Publication number | US6317167 B1 |

Publication type | Grant |

Application number | US 09/382,235 |

Publication date | Nov 13, 2001 |

Filing date | Aug 24, 1999 |

Priority date | Aug 24, 1999 |

Fee status | Paid |

Also published as | CN1263298C, CN1285687A, DE60036670D1, DE60036670T2, EP1079527A2, EP1079527A3, EP1079527B1 |

Publication number | 09382235, 382235, US 6317167 B1, US 6317167B1, US-B1-6317167, US6317167 B1, US6317167B1 |

Inventors | David Lowell McNeely |

Original Assignee | Thomson Licensing S.A. |

Export Citation | BiBTeX, EndNote, RefMan |

Patent Citations (4), Non-Patent Citations (1), Referenced by (12), Classifications (13), Legal Events (5) | |

External Links: USPTO, USPTO Assignment, Espacenet | |

US 6317167 B1

Abstract

Digital remodulation systems typically include digital to analog converters which have an inherent undesirable sin(x)/x frequency response. Digital remodulated signals are typically high frequency and thus not conducive to sin(x)/x pre-correction prior to digital to analog conversion. Described herein is apparatus and a method for pre-correcting the sin(x)/x roll off of the digital to analog converter in the digital signal path prior to the digital modulator which precedes the digital to analog converter. This apparatus corresponds to a cascading of spectrally symmetric and anti-symmetric transversal filters designed to compensate a relatively small portion of the frequency response of the resulting analog signal.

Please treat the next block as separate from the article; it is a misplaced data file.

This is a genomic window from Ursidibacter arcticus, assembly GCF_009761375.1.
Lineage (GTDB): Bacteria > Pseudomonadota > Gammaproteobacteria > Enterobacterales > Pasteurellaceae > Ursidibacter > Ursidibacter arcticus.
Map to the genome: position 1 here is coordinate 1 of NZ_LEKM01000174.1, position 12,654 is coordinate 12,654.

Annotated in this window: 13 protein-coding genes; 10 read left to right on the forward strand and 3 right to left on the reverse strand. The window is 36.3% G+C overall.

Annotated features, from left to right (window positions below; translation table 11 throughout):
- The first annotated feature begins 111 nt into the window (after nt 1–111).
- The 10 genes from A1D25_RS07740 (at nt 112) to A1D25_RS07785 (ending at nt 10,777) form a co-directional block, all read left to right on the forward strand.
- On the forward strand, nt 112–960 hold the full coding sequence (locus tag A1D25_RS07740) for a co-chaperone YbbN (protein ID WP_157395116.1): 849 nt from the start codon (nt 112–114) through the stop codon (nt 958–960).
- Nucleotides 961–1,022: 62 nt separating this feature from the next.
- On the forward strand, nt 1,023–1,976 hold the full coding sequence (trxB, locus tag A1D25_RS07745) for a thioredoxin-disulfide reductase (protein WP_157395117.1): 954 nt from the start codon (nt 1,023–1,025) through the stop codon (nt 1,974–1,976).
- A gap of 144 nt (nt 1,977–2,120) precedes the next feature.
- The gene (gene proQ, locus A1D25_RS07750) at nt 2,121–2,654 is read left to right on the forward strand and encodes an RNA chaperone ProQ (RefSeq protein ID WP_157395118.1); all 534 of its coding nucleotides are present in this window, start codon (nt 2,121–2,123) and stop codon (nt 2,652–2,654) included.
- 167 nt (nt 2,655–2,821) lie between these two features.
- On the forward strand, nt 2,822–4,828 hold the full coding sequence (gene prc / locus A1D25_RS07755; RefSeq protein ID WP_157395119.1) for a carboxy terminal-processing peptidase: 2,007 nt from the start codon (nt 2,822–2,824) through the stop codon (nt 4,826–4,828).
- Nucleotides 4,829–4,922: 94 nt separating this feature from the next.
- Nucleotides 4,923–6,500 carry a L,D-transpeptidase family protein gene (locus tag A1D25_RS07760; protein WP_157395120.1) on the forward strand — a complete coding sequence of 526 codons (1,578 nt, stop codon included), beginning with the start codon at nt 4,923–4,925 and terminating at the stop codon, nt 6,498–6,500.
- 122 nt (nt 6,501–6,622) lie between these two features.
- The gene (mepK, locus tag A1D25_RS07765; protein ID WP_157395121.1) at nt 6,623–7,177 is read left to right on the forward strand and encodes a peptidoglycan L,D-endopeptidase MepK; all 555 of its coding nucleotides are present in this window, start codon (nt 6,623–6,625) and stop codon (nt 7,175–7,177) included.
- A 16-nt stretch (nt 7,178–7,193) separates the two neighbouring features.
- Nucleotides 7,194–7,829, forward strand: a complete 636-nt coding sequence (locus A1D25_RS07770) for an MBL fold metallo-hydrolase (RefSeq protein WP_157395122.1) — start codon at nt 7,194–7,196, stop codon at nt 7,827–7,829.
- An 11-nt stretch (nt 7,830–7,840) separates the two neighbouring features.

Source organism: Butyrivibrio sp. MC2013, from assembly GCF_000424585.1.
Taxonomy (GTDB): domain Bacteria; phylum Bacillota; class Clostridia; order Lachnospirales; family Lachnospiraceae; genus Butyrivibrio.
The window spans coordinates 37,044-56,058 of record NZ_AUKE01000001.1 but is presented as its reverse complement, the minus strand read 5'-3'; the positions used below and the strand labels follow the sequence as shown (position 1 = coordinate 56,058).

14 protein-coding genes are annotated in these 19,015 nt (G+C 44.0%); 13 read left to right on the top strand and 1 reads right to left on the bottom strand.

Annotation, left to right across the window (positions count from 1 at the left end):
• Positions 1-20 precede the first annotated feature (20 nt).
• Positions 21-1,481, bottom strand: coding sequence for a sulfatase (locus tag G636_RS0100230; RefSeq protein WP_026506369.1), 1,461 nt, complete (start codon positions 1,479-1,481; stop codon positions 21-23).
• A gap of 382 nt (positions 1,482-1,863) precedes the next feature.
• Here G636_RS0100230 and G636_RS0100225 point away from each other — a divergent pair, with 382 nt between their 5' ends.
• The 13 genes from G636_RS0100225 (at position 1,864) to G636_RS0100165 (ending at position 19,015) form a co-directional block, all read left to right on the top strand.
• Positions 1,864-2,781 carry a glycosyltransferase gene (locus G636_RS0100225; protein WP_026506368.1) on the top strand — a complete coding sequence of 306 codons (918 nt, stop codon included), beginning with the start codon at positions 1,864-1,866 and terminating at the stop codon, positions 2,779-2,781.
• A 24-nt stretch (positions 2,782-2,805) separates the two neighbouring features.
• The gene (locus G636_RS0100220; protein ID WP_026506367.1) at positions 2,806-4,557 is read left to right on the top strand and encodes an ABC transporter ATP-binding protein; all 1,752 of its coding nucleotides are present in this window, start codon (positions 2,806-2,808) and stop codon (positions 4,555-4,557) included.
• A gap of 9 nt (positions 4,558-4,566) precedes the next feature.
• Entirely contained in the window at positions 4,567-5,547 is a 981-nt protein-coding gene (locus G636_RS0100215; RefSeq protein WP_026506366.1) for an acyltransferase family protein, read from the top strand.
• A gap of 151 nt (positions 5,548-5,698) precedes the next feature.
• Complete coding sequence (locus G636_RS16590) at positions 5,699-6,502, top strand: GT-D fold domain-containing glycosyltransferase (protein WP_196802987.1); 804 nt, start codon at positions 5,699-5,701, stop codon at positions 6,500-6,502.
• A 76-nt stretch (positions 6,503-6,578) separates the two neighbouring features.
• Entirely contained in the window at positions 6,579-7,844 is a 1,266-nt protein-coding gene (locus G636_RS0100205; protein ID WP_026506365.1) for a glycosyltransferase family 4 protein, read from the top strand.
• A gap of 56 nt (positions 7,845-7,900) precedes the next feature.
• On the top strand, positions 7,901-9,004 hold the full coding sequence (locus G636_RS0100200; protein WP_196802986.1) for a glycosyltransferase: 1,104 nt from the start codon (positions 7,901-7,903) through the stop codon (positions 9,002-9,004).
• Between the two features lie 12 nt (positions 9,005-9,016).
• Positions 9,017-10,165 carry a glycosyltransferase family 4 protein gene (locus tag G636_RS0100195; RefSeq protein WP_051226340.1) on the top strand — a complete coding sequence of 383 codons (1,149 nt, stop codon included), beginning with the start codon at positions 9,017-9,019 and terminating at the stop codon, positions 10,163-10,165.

Claims(16)

1. In circuitry including a digital modulator coupled to a digital to analog converter, said digital to analog converter having an undesired sin(x)/x transfer function, and said modulator having an input for applying a sampled digital modulating signal, apparatus comprising:

a source of sampled digital modulating signal having a given frequency band;

sin(x)/x compensating circuitry, coupled between said source and said modulator input, for compensating a portion of the frequencies of signal provided by said digital to analog converter corresponding to said given band of frequencies, wherein the transfer function of the compensating circuitry produces a substantially flat frequency response across said portion of frequencies.

2. The apparatus set forth in claim **1** wherein said sin(x)/x compensating circuitry has a transfer function corresponding to cascade coupled transversal filters having first and second transfer functions which in cascade provide a predetermined compensating function.

3. The apparatus set forth in claim **2** wherein said digital modulator is a complex digital modulator and said transversal filters are an N tap real filter exhibiting spectral symmetry and an M tap complex filter exhibiting spectral anti-symmetry, where M and N are integers.

4. In a system including a digital modulator coupled to a digital to analog converter, said digital to analog converter having an undesired sin(x)/x transfer function, and said modulator having an input for applying a sampled digital modulating signal, a method of compensating said undesired transfer function comprising:

providing a stream of data sample values representing a signal having a given band of frequencies;

sin(x)/x compensating said stream of data sample values;

applying compensated said stream of data sample values to an input of said digital modulator; and

wherein for the portion of the frequencies of the modulated signal provided by said digital to analog converter corresponding to said given band, the sin(x)/x compensating step produces a substantially flat frequency response across said band.

5. The method set forth in claim **4** wherein the step of sin(x)/x compensating comprises filtering said stream of data sample values with a transfer function corresponding to cascade connected spectrally symmetric and anti-symmetric transversal filters, at least one of which is a complex filter.